One of the challenges of global history is to bridge the particularities of individual lives and trajectories with the macro-historical patterns that develop over space and time. Italian micro-history, particularly popular in the 1980s–1990s, has excavated the lives of small communities or individuals to test the findings of serial history and macro-historical approaches. Micro-history in the Anglophone world has instead focused more on narrative itself, and has shown, with some exceptions, less interest for ampler historiographical conclusions.
Sino-Western interactions in the early modern period offer a particularly fruitful field of investigation, ripe for a synthesis of the global and the micro-historical. Cultural, social, and economic phenomena can be traced in economic and statistical series, unpublished correspondence, and other non-institutional sources, in part thanks to the survival of detailed records of the activities of East India companies and missionary agencies in China. Recent scholarship has started to offer new conclusions, based on such Western records and matching records in the Chinese historical archive.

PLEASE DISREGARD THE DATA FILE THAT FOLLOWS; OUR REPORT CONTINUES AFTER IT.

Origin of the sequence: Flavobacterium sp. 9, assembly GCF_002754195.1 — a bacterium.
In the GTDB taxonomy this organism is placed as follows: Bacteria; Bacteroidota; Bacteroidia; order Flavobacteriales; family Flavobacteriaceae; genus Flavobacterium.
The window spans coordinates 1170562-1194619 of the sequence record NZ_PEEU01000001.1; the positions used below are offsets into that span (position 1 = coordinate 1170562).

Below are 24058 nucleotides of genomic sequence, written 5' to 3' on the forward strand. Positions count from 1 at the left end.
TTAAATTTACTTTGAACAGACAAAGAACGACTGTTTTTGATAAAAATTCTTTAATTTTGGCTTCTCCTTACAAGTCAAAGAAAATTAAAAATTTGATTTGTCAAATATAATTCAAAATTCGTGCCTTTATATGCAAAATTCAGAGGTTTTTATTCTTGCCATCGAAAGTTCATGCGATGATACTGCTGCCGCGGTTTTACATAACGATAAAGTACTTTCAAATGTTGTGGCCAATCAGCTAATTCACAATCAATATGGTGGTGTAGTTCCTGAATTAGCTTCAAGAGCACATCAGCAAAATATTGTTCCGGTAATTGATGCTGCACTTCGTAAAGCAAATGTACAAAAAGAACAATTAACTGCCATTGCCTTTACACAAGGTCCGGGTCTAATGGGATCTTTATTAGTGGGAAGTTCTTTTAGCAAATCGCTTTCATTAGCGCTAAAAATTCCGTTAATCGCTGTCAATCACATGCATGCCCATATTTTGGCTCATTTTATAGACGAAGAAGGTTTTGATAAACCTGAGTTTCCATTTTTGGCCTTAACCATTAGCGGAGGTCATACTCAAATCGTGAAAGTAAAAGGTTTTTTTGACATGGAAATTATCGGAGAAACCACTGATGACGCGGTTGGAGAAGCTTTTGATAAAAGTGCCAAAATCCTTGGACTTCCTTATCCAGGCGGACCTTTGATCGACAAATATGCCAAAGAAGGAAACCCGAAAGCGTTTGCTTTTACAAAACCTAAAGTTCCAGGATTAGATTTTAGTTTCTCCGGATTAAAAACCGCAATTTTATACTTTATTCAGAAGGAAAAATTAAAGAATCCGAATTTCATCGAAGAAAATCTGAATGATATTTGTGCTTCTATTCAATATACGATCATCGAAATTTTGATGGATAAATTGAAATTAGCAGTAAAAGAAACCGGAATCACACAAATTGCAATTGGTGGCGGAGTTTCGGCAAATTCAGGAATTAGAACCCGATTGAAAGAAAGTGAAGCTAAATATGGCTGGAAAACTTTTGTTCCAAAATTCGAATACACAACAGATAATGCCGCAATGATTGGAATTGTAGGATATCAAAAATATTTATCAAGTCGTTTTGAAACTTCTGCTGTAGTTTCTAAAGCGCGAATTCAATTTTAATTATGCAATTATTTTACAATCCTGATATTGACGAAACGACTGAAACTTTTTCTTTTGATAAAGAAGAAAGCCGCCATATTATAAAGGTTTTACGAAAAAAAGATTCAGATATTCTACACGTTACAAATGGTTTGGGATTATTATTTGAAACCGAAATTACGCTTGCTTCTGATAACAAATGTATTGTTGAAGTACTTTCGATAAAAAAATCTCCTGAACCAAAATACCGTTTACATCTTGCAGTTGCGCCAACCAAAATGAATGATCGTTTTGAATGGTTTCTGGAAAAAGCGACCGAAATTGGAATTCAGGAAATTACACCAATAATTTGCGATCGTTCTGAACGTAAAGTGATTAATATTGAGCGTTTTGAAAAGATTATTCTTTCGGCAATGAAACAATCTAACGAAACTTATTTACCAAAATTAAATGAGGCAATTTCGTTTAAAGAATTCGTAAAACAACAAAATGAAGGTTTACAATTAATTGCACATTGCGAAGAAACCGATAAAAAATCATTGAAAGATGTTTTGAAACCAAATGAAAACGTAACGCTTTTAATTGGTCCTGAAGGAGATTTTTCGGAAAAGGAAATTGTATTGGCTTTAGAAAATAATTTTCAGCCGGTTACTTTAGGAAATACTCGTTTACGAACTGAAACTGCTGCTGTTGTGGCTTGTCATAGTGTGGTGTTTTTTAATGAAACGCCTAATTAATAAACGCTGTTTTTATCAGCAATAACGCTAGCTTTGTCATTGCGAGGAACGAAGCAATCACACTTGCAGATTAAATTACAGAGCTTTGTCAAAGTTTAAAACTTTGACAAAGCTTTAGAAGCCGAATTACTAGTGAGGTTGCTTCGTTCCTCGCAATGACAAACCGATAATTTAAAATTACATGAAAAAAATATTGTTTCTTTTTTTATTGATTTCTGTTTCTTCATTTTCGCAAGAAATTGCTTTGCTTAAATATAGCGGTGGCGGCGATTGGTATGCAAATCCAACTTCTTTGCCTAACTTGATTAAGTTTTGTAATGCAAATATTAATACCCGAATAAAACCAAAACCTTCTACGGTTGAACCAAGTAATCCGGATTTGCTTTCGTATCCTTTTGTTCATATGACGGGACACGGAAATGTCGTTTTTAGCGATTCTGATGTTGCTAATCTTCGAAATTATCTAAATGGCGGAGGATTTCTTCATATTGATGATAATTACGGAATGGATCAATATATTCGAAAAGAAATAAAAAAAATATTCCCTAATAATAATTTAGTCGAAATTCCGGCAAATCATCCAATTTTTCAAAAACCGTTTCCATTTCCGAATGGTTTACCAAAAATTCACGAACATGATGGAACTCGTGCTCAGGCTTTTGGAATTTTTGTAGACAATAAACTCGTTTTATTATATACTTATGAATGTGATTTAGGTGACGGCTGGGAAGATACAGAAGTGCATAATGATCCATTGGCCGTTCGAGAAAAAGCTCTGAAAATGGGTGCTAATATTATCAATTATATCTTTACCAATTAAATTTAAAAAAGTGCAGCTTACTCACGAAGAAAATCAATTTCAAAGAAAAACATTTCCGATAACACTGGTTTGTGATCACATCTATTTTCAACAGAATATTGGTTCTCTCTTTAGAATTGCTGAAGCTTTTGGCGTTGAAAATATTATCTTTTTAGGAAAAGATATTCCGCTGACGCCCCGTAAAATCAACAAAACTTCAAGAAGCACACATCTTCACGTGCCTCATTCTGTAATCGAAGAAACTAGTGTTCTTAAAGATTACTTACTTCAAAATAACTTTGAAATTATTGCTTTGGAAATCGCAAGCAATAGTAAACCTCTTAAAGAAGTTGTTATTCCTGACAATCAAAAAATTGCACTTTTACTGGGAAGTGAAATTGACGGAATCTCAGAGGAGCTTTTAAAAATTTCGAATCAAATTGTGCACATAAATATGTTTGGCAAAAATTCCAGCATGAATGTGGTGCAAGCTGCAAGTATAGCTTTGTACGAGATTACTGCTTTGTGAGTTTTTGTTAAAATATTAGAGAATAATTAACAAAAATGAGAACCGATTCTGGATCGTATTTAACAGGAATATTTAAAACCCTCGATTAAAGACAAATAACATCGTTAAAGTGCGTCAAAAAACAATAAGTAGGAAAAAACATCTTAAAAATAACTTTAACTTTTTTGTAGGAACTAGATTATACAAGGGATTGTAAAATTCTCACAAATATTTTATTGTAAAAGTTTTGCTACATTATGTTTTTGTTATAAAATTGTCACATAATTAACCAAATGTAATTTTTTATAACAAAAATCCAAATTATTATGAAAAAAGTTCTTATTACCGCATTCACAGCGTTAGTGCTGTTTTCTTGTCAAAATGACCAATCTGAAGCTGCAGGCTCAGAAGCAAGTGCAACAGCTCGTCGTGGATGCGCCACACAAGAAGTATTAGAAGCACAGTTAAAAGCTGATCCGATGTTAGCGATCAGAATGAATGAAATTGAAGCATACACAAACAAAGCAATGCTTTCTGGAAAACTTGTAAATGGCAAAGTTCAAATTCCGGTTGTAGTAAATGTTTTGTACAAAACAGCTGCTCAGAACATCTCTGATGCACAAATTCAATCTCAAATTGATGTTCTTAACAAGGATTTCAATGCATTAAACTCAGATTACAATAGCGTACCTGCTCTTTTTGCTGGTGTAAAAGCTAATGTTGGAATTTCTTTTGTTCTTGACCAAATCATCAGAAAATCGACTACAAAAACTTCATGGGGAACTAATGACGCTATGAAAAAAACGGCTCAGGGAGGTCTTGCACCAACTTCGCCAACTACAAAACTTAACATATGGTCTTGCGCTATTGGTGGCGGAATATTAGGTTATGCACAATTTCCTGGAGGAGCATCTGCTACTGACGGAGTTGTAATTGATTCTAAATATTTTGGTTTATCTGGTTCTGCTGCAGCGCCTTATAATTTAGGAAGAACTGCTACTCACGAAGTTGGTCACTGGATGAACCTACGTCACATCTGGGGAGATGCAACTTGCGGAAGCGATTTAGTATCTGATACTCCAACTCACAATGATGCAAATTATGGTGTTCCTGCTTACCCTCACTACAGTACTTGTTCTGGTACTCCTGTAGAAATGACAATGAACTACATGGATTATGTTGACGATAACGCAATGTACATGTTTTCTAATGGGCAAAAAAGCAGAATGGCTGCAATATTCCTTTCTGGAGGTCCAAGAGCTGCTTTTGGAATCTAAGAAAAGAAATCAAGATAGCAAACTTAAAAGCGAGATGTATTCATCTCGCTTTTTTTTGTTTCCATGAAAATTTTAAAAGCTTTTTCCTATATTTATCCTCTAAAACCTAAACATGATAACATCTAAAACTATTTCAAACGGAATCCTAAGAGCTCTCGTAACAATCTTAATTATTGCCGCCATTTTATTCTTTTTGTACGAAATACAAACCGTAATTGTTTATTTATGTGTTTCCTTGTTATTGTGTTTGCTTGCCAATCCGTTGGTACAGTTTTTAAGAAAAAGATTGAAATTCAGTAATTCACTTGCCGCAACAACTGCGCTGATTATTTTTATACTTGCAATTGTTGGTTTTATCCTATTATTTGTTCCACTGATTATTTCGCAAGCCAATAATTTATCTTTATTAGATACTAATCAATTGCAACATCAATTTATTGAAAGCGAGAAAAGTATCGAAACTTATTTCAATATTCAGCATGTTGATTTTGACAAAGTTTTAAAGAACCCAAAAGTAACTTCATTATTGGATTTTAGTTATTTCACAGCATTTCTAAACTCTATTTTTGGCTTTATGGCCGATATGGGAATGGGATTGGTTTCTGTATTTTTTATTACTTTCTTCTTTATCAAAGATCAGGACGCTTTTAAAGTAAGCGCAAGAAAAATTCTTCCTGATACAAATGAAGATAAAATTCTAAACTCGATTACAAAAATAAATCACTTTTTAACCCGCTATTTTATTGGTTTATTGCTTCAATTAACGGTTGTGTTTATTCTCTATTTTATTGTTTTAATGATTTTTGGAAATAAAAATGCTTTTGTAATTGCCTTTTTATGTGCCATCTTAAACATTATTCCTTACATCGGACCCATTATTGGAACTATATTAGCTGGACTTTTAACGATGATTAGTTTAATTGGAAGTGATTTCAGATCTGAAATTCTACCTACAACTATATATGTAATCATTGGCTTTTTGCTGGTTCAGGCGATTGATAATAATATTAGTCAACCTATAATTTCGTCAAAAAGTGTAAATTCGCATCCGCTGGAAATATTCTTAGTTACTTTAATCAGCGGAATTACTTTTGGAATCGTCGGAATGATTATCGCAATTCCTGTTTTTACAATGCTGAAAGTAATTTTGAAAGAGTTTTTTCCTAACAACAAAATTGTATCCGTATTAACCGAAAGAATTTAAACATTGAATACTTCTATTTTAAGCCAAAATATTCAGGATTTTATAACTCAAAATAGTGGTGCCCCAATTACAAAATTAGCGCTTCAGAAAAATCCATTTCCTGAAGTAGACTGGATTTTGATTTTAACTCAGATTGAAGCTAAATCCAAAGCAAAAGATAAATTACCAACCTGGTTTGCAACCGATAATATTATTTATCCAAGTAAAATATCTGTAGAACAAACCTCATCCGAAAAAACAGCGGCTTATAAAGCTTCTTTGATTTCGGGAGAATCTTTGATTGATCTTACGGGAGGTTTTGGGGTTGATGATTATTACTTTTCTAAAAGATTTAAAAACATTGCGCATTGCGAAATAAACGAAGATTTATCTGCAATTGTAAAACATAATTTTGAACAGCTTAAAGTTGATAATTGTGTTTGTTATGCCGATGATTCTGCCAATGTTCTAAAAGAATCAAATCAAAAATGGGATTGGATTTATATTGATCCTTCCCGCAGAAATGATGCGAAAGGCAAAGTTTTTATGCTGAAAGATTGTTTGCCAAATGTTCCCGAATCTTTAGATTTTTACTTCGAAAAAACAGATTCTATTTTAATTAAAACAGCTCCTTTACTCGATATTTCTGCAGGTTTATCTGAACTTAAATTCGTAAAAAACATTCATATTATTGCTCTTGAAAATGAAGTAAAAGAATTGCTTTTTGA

In this article, I offer a methodological reflection on ‘global micro-history’, followed by four micro-historical ‘vignettes’ that focus on the economic and socio-religious activities of the Roman Catholic mission in Beijing in the long eighteenth century. These fragments uncover unexplored facets of Chinese life in global contexts from the point of view of European missionaries and Chinese Christians in the Qing capital—‘end users’ of the local and global networks of commerce and religion bridging Europe, Asia, Africa, and South and Central America.